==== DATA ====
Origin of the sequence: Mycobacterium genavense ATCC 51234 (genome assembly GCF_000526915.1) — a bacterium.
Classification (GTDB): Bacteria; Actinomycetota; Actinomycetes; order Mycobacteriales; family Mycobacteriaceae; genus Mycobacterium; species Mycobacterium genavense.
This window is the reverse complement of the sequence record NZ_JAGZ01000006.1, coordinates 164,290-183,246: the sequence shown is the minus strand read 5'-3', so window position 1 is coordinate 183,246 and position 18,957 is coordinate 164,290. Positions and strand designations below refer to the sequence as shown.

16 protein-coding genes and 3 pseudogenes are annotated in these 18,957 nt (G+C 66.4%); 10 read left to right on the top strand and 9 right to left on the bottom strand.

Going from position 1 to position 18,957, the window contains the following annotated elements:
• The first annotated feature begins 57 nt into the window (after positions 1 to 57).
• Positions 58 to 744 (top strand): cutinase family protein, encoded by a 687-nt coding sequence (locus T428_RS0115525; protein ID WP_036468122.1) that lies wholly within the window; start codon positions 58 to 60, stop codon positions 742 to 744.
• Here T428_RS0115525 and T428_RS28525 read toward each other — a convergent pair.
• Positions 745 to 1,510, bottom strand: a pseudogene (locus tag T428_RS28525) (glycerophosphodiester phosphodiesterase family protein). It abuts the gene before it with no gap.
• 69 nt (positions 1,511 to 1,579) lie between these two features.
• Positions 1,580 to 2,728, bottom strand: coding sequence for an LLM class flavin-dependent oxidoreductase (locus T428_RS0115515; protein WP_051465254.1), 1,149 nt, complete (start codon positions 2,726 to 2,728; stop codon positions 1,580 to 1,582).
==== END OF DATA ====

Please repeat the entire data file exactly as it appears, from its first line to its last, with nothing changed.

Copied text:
Origin of the sequence: Mycobacterium genavense ATCC 51234 (genome assembly GCF_000526915.1) — a bacterium.
Classification (GTDB): Bacteria; Actinomycetota; Actinomycetes; order Mycobacteriales; family Mycobacteriaceae; genus Mycobacterium; species Mycobacterium genavense.
This window is the reverse complement of the sequence record NZ_JAGZ01000006.1, coordinates 164,290-183,246: the sequence shown is the minus strand read 5'-3', so window position 1 is coordinate 183,246 and position 18,957 is coordinate 164,290. Positions and strand designations below refer to the sequence as shown.

16 protein-coding genes and 3 pseudogenes are annotated in these 18,957 nt (G+C 66.4%); 10 read left to right on the top strand and 9 right to left on the bottom strand.

Going from position 1 to position 18,957, the window contains the following annotated elements:
• The first annotated feature begins 57 nt into the window (after positions 1 to 57).
• Positions 58 to 744 (top strand): cutinase family protein, encoded by a 687-nt coding sequence (locus T428_RS0115525; protein ID WP_036468122.1) that lies wholly within the window; start codon positions 58 to 60, stop codon positions 742 to 744.
• Here T428_RS0115525 and T428_RS28525 read toward each other — a convergent pair.
• Positions 745 to 1,510, bottom strand: a pseudogene (locus tag T428_RS28525) (glycerophosphodiester phosphodiesterase family protein). It abuts the gene before it with no gap.
• 69 nt (positions 1,511 to 1,579) lie between these two features.
• Positions 1,580 to 2,728, bottom strand: coding sequence for an LLM class flavin-dependent oxidoreductase (locus T428_RS0115515; protein WP_051465254.1), 1,149 nt, complete (start codon positions 2,726 to 2,728; stop codon positions 1,580 to 1,582).